I thought the biggest loser of the evening was (surprisingly) David Cameron. I hadn’t expected the Prime Minister’s absence to hurt him so bad. Yet listening to him claiming credit for the debate earlier in the day was simply nauseating. He spoke of unblocking the logjam when he’d been the cause of the logjam in the beginning. It made the resulting debate feel like justice in that it was an hour and a half of solid government bashing. No having somebody on the stage to defend their record might well be one of the biggest miscalculations of the election. It was bruising stuff.

Of the participants, my verdict was as follows.

Ed Miliband

Miliband didn’t need to do much and just stay clear of trouble. He’d won the evening by simply turning up. What followed was, to use a cricket metaphor, a display of playing every ball with straight bat. He never looked like edging a ball to slip but, then, his opponents were hardly steaming in with their fastest deliveries. He ensured his victory at the end by challenging Cameron to a debate. It was a win-win move. If Cameron refuses, he looks week and undemocratic. If he accepts, Miliband gets to debate with Cameron who seems singularly uninterested into entering into any democratic process. From Cameron’s point of view, he can’t win either way but I think he stands more of a chance by debating.

Natalie Bennett

I can’t explain why I have a soft spot for Bennett. Everything should go against her: that accent, those policies, a few woeful performances in various media spotlights. Yet each time she stands up to speak, I find myself surprised by how much I both like her and how much I agree with her. She was the only person to speak up for people who are too sick to be considered ‘hardworking’. That, for me, spoke volumes. I know the Green manifesto is filled with risible nonsense. Andew Neil has done enough this election to prove that. However, Bennett has a knack of speaking about things which the other parties don’t address. Not sure any of that makes sense but I’m not sure I can explain why Bennett keeps impressing me.

Leanne Wood

Wood attempted to relive her success of the opening leader’s debate and she probably suffered for that. She seemed eager to lay into Farage, no doubt knowing it was the thing that she was praised for the last time they met. Beyond that, she spoke to her audience in Wales and about that I’m not really qualified to comment. She doesn’t have that connection to English voters that Sturgeon has oddly seemed to have fashioned.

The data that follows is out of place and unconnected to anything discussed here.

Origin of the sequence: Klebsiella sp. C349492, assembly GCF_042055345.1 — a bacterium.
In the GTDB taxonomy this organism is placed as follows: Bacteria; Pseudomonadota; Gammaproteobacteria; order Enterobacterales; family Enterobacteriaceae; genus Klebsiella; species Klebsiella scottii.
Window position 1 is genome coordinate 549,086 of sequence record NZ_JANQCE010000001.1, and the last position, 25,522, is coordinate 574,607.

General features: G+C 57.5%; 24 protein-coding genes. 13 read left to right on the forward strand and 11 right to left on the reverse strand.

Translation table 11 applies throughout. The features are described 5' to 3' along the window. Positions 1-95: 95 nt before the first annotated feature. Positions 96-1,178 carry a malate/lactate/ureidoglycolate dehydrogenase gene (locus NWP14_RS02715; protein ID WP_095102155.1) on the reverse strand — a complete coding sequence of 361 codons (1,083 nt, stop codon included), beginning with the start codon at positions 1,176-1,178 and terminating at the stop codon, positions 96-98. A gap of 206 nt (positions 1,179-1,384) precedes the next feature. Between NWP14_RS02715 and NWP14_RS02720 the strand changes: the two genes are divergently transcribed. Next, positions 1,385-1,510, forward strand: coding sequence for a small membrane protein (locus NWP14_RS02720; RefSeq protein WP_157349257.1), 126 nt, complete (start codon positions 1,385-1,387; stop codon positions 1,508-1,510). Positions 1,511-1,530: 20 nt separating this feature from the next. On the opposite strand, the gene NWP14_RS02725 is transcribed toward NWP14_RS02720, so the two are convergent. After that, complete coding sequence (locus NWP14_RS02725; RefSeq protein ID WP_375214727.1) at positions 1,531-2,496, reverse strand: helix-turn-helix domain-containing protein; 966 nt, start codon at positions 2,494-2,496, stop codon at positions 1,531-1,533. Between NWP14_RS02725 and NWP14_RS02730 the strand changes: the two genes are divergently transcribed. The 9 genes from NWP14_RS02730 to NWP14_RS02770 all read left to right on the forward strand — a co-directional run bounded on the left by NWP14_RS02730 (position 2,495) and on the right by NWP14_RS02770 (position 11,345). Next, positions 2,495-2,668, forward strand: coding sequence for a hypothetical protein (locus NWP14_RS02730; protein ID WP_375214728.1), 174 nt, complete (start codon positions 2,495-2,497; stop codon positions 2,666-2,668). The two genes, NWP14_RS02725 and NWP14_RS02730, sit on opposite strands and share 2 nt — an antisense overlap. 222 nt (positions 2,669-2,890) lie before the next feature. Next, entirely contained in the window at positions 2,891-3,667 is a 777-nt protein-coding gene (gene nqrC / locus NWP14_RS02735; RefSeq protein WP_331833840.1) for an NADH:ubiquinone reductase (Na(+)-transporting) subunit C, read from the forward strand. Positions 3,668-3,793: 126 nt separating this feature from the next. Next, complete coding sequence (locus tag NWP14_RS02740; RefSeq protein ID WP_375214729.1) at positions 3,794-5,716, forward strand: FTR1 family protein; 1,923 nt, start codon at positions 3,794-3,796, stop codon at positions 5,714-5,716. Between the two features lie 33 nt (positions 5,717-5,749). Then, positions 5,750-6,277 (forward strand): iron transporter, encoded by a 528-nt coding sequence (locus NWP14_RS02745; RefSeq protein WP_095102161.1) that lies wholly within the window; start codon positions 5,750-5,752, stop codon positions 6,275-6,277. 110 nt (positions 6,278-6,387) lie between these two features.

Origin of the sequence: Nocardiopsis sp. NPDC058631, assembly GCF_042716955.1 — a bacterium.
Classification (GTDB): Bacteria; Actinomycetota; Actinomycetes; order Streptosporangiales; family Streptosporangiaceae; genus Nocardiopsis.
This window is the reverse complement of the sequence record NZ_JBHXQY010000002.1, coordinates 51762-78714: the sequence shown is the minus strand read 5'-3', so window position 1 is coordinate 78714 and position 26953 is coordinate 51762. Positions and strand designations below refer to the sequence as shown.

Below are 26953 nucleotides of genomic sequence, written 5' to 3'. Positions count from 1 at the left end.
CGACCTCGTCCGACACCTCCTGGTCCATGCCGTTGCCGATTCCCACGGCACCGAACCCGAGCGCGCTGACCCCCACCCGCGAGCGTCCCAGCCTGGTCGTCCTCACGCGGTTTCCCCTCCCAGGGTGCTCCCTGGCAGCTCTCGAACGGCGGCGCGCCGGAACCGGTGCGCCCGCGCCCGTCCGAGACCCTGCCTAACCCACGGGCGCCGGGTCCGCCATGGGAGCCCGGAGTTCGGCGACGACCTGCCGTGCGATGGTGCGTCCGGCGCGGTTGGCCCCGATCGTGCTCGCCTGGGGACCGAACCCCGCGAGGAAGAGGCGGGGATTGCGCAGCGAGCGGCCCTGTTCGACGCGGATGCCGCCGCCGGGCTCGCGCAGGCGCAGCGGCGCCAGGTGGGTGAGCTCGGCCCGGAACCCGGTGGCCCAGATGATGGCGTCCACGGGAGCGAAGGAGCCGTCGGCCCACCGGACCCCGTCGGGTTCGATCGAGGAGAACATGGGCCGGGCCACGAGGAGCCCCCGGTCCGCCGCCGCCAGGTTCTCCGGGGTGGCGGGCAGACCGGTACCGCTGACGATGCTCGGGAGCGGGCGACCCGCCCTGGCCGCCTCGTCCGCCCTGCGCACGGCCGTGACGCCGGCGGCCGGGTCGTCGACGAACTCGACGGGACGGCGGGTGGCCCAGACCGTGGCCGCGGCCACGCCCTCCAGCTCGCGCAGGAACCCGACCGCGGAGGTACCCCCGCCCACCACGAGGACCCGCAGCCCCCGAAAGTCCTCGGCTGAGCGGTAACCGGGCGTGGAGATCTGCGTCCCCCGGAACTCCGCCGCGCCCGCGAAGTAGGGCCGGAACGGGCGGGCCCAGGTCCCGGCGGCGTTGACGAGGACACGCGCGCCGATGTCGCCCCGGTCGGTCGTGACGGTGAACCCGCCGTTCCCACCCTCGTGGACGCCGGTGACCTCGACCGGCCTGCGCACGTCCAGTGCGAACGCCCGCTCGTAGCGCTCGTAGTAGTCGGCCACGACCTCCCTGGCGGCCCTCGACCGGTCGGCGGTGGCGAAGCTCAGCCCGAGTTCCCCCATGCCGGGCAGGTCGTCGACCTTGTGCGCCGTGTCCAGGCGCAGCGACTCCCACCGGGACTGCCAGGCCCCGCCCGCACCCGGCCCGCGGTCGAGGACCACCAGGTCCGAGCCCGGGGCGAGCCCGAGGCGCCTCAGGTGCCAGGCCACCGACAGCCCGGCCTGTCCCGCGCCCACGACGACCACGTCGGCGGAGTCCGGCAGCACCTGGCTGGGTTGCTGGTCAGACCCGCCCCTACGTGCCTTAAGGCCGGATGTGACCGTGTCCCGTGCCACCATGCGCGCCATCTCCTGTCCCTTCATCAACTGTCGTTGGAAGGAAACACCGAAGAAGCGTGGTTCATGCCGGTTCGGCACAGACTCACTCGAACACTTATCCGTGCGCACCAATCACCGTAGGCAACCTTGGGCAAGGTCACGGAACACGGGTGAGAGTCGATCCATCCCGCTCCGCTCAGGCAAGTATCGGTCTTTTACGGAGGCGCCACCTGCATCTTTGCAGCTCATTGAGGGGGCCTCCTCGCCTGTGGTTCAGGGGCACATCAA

Nichola Sturgeon

People have constantly praised her performance throughout the campaign’s debates but last night was the first time I sat up and thought she was something special. She repeatedly had the best answers on the night, though perhaps too few hard questions were directed her way. I can see why she appeals to so many. She has become the face of the election and has replaced Farage as the fashionable outsider that non-voters would like to vote for if they’re in England and will vote for if they’re north of the border.

Nigel ‘Nige’ Farage

Not so much a one-trick pony as  a pony who has learned a few good tricks which he performs every time he’s trotted out onto the national stage. Last night was more of the same from Nige. His tactic is clear. He wants to lose the studio but win the living room. Turning on the audience was probably a masterstroke. He obviously needed the boos to make his point. He wanted to portray himself as the man who speaks for the common folk who never get their opinions aired on TV. He summed it up with his line about ‘I say what many of you are probably thinking’. He effectively acknowledged that ninety percent of the people in the room would dislike him and never vote UKIP. He took that fact and turned it to his advantage, reaching out to his core voters to remind them why UKIP is different to the rest.